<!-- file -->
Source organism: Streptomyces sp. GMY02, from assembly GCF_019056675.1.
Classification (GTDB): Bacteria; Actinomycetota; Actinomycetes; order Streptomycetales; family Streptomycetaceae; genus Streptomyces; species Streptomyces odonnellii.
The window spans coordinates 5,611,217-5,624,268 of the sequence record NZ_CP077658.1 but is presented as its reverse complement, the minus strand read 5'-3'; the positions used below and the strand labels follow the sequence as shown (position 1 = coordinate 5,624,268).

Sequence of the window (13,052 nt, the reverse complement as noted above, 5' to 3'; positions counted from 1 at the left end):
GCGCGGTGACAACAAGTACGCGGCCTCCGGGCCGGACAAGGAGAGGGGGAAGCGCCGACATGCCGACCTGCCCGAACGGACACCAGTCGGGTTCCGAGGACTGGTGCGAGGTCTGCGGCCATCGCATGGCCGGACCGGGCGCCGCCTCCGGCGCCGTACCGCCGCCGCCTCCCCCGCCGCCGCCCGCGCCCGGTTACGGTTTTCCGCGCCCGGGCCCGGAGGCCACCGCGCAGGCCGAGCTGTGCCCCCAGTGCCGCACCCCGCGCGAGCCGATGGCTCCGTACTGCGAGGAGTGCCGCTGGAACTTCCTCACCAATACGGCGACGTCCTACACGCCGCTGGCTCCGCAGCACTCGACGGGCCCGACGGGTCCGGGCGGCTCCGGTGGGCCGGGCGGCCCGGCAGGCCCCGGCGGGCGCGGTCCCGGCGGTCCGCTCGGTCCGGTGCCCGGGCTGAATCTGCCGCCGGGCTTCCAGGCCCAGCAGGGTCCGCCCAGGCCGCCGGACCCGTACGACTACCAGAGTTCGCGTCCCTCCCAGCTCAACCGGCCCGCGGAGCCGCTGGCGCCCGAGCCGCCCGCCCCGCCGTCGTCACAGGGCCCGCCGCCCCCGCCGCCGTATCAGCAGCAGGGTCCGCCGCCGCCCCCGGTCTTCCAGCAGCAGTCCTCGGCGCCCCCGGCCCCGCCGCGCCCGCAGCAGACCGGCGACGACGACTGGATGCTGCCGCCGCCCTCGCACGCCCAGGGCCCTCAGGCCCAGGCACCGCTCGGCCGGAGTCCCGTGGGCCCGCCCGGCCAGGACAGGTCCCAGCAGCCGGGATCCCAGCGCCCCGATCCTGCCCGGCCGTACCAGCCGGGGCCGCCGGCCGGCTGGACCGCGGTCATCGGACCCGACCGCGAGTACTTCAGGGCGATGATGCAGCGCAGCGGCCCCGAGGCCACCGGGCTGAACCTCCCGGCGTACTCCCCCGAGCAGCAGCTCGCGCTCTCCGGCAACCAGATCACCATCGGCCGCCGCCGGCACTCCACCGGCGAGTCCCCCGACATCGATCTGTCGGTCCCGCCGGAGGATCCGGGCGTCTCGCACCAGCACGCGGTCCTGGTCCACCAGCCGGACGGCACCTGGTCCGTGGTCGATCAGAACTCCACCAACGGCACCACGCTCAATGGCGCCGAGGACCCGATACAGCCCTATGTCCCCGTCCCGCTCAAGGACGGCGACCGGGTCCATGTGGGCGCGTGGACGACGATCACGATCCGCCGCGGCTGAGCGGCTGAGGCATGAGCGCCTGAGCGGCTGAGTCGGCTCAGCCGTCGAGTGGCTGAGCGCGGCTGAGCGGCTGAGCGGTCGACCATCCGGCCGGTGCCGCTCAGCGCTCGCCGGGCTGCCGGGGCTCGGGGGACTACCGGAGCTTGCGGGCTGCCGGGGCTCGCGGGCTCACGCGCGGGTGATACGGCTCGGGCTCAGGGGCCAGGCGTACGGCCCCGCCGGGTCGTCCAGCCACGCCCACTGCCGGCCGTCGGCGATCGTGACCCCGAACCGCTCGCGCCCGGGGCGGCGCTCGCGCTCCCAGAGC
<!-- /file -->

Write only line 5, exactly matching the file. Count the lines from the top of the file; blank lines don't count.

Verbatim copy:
GCGCGGTGACAACAAGTACGCGGCCTCCGGGCCGGACAAGGAGAGGGGGAAGCGCCGACATGCCGACCTGCCCGAACGGACACCAGTCGGGTTCCGAGGACTGGTGCGAGGTCTGCGGCCATCGCATGGCCGGACCGGGCGCCGCCTCCGGCGCCGTACCGCCGCCGCCTCCCCCGCCGCCGCCCGCGCCCGGTTACGGTTTTCCGCGCCCGGGCCCGGAGGCCACCGCGCAGGCCGAGCTGTGCCCCCAGTGCCGCACCCCGCGCGAGCCGATGGCTCCGTACTGCGAGGAGTGCCGCTGGAACTTCCTCACCAATACGGCGACGTCCTACACGCCGCTGGCTCCGCAGCACTCGACGGGCCCGACGGGTCCGGGCGGCTCCGGTGGGCCGGGCGGCCCGGCAGGCCCCGGCGGGCGCGGTCCCGGCGGTCCGCTCGGTCCGGTGCCCGGGCTGAATCTGCCGCCGGGCTTCCAGGCCCAGCAGGGTCCGCCCAGGCCGCCGGACCCGTACGACTACCAGAGTTCGCGTCCCTCCCAGCTCAACCGGCCCGCGGAGCCGCTGGCGCCCGAGCCGCCCGCCCCGCCGTCGTCACAGGGCCCGCCGCCCCCGCCGCCGTATCAGCAGCAGGGTCCGCCGCCGCCCCCGGTCTTCCAGCAGCAGTCCTCGGCGCCCCCGGCCCCGCCGCGCCCGCAGCAGACCGGCGACGACGACTGGATGCTGCCGCCGCCCTCGCACGCCCAGGGCCCTCAGGCCCAGGCACCGCTCGGCCGGAGTCCCGTGGGCCCGCCCGGCCAGGACAGGTCCCAGCAGCCGGGATCCCAGCGCCCCGATCCTGCCCGGCCGTACCAGCCGGGGCCGCCGGCCGGCTGGACCGCGGTCATCGGACCCGACCGCGAGTACTTCAGGGCGATGATGCAGCGCAGCGGCCCCGAGGCCACCGGGCTGAACCTCCCGGCGTACTCCCCCGAGCAGCAGCTCGCGCTCTCCGGCAACCAGATCACCATCGGCCGCCGCCGGCACTCCACCGGCGAGTCCCCCGACATCGATCTGTCGGTCCCGCCGGAGGATCCGGGCGTCTCGCACCAGCACGCGGTCCTGGTCCACCAGCCGGACGGCACCTGGTCCGTGGTCGATCAGAACTCCACCAACGGCACCACGCTCAATGGCGCCGAGGACCCGATACAGCCCTATGTCCCCGTCCCGCTCAAGGACGGCGACCGGGTCCATGTGGGCGCGTGGACGACGATCACGATCCGCCGCGGCTGAGCGGCTGAGGCATGAGCGCCTGAGCGGCTGAGTCGGCTCAGCCGTCGAGTGGCTGAGCGCGGCTGAGCGGCTGAGCGGTCGACCATCCGGCCGGTGCCGCTCAGCGCTCGCCGGGCTGCCGGGGCTCGGGGGACTACCGGAGCTTGCGGGCTGCCGGGGCTCGCGGGCTCACGCGCGGGTGATACGGCTCGGGCTCAGGGGCCAGGCGTACGGCCCCGCCGGGTCGTCCAGCCACGCCCACTGCCGGCCGTCGGCGATCGTGACCCCGAACCGCTCGCGCCCGGGGCGGCGCTCGCGCTCCCAGAGC